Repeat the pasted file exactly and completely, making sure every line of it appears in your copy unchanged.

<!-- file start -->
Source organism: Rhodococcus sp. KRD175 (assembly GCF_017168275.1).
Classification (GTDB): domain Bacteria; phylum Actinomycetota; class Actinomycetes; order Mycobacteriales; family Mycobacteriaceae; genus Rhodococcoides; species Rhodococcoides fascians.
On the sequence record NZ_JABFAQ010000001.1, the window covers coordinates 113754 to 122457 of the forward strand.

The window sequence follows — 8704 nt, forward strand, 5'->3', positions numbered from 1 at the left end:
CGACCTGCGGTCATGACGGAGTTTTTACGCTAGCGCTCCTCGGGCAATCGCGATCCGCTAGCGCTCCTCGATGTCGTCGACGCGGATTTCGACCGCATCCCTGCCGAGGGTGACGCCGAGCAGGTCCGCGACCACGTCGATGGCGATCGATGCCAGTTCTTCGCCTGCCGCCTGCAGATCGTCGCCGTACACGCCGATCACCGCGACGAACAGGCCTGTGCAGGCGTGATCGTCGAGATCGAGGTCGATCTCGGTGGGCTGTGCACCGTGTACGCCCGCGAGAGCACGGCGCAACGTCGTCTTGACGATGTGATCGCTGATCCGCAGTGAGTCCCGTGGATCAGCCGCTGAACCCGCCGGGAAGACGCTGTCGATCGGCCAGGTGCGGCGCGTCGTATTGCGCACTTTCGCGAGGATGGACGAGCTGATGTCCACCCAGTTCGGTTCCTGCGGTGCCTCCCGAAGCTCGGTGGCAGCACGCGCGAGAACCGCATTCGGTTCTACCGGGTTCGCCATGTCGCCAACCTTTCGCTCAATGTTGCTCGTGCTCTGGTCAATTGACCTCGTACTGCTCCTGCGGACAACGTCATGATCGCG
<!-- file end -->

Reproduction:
Source organism: Rhodococcus sp. KRD175 (assembly GCF_017168275.1).
Classification (GTDB): domain Bacteria; phylum Actinomycetota; class Actinomycetes; order Mycobacteriales; family Mycobacteriaceae; genus Rhodococcoides; species Rhodococcoides fascians.
On the sequence record NZ_JABFAQ010000001.1, the window covers coordinates 113754 to 122457 of the forward strand.

The window sequence follows — 8704 nt, forward strand, 5'->3', positions numbered from 1 at the left end:
CGACCTGCGGTCATGACGGAGTTTTTACGCTAGCGCTCCTCGGGCAATCGCGATCCGCTAGCGCTCCTCGATGTCGTCGACGCGGATTTCGACCGCATCCCTGCCGAGGGTGACGCCGAGCAGGTCCGCGACCACGTCGATGGCGATCGATGCCAGTTCTTCGCCTGCCGCCTGCAGATCGTCGCCGTACACGCCGATCACCGCGACGAACAGGCCTGTGCAGGCGTGATCGTCGAGATCGAGGTCGATCTCGGTGGGCTGTGCACCGTGTACGCCCGCGAGAGCACGGCGCAACGTCGTCTTGACGATGTGATCGCTGATCCGCAGTGAGTCCCGTGGATCAGCCGCTGAACCCGCCGGGAAGACGCTGTCGATCGGCCAGGTGCGGCGCGTCGTATTGCGCACTTTCGCGAGGATGGACGAGCTGATGTCCACCCAGTTCGGTTCCTGCGGTGCCTCCCGAAGCTCGGTGGCAGCACGCGCGAGAACCGCATTCGGTTCTACCGGGTTCGCCATGTCGCCAACCTTTCGCTCAATGTTGCTCGTGCTCTGGTCAATTGACCTCGTACTGCTCCTGCGGACAACGTCATGATCGCG